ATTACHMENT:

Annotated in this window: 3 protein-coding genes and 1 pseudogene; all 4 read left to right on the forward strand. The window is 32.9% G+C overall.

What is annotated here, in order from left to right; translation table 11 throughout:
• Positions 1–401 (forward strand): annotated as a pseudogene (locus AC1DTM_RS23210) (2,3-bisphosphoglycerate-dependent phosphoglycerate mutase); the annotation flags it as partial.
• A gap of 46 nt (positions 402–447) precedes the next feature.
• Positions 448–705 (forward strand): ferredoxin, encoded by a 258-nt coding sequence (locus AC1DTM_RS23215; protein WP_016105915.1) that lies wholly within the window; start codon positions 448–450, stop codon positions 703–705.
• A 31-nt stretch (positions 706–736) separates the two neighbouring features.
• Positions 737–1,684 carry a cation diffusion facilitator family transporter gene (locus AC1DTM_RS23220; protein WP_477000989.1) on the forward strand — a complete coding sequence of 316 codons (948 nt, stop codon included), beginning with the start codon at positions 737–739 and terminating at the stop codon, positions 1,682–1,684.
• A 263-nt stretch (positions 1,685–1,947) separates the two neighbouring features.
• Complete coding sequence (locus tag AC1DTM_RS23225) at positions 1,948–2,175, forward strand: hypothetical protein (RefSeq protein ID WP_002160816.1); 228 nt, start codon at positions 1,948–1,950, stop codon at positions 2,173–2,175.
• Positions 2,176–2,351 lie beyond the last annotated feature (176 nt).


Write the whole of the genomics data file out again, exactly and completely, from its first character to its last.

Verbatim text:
Annotated in this window: 3 protein-coding genes and 1 pseudogene; all 4 read left to right on the forward strand. The window is 32.9% G+C overall.

What is annotated here, in order from left to right; translation table 11 throughout:
• Positions 1–401 (forward strand): annotated as a pseudogene (locus AC1DTM_RS23210) (2,3-bisphosphoglycerate-dependent phosphoglycerate mutase); the annotation flags it as partial.
• A gap of 46 nt (positions 402–447) precedes the next feature.
• Positions 448–705 (forward strand): ferredoxin, encoded by a 258-nt coding sequence (locus AC1DTM_RS23215; protein WP_016105915.1) that lies wholly within the window; start codon positions 448–450, stop codon positions 703–705.
• A 31-nt stretch (positions 706–736) separates the two neighbouring features.
• Positions 737–1,684 carry a cation diffusion facilitator family transporter gene (locus AC1DTM_RS23220; protein WP_477000989.1) on the forward strand — a complete coding sequence of 316 codons (948 nt, stop codon included), beginning with the start codon at positions 737–739 and terminating at the stop codon, positions 1,682–1,684.
• A 263-nt stretch (positions 1,685–1,947) separates the two neighbouring features.
• Complete coding sequence (locus tag AC1DTM_RS23225) at positions 1,948–2,175, forward strand: hypothetical protein (RefSeq protein ID WP_002160816.1); 228 nt, start codon at positions 1,948–1,950, stop codon at positions 2,173–2,175.
• Positions 2,176–2,351 lie beyond the last annotated feature (176 nt).